There are two types of people in the world – those who have to deal with headaches regularly, and those who don’t. Most people, if not all, will experience a bout of headache at some point, but for some it’s a much more frequent occurrence. I suffer from headaches fairly often, and so far have traced two distinct causes, which I’m dealing with to the best of my ability.
But every time I’m struck by yet another debilitating bout, I always wonder – what exactly is hurting? Here’s a brief attempt at determining the anatomy of headache.
Let’s start with the obvious – the brain. If I opened up your skull and jabbed my finger into your brain, you’d probably experience some nasty effect akin to a stroke, but in terms of the brain itself you wouldn’t feel a thing, as it has no pain receptors. This is why sometimes people can be awake for brain surgery.
So, what else is there? There’s the skull, of course. If you’ve had a really intense headache, you know it feels very much as if your skull is being extremely slowly crushed with an iron clamp. However, being bone, it can’t really produce the sensation of pain either. Between the skull and the brain, however, there are the meninges – three layers of different types of membrane which cushion and protect the brain. Here you will find nerves and blood vessels, and it is thought that abnormal blood flow or signalling problems here could be causing migraines in some people.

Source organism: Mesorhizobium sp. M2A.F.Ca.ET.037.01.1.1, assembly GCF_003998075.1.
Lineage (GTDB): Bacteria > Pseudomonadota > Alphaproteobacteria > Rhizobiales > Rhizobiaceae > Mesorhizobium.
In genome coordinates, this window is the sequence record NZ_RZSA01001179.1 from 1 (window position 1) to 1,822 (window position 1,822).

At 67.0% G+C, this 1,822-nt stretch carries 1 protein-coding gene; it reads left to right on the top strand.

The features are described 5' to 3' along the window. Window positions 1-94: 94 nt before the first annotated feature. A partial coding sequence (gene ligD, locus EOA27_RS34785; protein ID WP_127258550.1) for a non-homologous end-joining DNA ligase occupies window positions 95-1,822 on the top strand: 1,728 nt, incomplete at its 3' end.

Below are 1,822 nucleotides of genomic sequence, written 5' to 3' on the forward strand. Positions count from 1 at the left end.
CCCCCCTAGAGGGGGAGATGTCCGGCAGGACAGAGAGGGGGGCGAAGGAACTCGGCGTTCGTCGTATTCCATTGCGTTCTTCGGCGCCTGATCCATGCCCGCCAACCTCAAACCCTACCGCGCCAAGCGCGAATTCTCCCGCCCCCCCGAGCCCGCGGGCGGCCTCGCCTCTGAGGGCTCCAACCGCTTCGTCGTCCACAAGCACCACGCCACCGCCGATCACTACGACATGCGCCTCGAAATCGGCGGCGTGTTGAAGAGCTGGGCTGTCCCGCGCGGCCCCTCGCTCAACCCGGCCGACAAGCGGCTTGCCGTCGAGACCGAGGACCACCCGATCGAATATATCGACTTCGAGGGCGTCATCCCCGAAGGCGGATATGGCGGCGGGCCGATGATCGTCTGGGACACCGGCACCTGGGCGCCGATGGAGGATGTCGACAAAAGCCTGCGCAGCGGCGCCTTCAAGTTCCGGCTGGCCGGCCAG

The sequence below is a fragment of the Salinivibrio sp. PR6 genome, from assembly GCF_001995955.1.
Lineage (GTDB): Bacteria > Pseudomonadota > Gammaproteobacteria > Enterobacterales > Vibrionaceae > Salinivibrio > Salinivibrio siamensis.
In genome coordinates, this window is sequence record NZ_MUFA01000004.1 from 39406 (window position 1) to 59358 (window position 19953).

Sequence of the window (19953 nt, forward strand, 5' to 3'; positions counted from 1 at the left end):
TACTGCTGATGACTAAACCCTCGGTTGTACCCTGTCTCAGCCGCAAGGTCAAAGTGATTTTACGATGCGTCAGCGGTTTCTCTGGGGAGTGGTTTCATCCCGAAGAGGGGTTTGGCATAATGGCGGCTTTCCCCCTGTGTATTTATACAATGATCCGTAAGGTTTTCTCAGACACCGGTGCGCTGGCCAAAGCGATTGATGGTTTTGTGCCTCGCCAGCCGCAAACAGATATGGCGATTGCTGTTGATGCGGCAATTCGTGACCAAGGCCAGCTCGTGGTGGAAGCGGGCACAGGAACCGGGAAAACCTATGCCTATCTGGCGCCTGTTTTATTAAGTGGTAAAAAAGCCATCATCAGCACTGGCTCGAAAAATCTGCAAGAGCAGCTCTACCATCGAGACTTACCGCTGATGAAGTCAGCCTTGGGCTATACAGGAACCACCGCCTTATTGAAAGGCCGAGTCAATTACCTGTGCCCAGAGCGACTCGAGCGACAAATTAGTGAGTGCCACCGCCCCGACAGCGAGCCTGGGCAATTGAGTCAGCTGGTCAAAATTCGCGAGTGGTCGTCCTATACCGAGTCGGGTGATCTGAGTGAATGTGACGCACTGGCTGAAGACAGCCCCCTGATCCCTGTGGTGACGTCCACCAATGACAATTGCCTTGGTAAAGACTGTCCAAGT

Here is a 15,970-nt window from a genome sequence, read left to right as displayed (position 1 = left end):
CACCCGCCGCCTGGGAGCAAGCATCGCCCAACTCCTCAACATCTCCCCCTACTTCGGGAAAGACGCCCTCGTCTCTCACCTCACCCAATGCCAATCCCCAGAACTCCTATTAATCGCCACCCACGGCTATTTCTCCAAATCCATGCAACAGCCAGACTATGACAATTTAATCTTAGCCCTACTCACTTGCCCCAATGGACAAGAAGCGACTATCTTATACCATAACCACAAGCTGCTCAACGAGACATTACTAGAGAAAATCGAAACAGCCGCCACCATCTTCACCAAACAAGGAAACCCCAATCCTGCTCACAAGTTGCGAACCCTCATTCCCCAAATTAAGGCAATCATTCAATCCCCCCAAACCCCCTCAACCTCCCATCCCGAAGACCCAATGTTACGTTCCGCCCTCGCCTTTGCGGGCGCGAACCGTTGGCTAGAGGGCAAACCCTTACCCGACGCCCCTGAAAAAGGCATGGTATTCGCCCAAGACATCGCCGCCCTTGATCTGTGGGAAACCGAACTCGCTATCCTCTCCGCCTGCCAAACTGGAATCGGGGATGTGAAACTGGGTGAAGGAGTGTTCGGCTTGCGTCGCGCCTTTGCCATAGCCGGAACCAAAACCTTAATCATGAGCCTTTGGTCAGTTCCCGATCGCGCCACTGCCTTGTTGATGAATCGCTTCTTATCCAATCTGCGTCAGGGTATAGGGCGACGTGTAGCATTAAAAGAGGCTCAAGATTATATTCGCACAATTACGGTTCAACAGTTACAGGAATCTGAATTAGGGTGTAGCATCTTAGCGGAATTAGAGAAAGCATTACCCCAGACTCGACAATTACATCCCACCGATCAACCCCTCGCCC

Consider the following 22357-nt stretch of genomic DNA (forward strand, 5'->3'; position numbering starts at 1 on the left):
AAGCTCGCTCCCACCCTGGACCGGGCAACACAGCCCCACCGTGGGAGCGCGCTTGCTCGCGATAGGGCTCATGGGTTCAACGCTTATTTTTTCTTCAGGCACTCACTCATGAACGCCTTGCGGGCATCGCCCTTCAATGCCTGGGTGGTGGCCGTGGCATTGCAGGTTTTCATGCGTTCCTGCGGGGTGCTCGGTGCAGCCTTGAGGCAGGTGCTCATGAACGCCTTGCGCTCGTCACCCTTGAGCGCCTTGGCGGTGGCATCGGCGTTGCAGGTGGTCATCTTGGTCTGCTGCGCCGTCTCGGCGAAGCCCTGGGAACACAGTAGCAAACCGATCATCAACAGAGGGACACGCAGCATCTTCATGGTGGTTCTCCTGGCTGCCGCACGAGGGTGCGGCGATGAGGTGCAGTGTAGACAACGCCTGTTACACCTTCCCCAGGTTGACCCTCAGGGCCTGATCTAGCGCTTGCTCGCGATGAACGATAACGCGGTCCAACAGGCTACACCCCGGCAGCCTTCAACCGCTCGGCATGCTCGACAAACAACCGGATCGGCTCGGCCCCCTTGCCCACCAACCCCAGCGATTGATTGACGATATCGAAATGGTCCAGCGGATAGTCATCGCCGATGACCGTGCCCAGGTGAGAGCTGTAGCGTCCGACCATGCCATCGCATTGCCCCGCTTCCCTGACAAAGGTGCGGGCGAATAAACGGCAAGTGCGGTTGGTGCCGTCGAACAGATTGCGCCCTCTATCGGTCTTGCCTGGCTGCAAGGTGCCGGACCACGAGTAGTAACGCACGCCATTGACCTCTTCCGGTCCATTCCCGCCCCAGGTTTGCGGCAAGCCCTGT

There are a lot of other structures in the head – all the musculature and innervation of the face and jaw, for example. As Dr Michael Vagg writes over at The Conversation health check, the so-called tension type headaches also have an unclear origin, but there are hypotheses. To him the most attractive is the idea that the headache “represents a “virtual” pain whereby multiple low-grade inputs (likely including inputs that are “almost-painful”, or below the threshold for conscious pain) add up to produce sensitisation of the trigeminal nerve nuclei“. This nerve is a large branching structure which extends from the base of the brain in three branches – to the eyes, cheeks, and jaw. Vagg explains that the previously mentioned sensory turmoil here “registers as pain referred to the distribution of the head, usually the forehead, temple and back of the head locations.” However, if you were to scan the head, there would be no abnormalities.
I’ve never heard of this hypothesis, but I like it. I get a lot of my headaches thanks to sleep bruxism, but it is difficult to understand how overexertion of the jaw muscle when I sleep could lead to the clamp-like crushing feeling in my head.
Nerves are funny like that.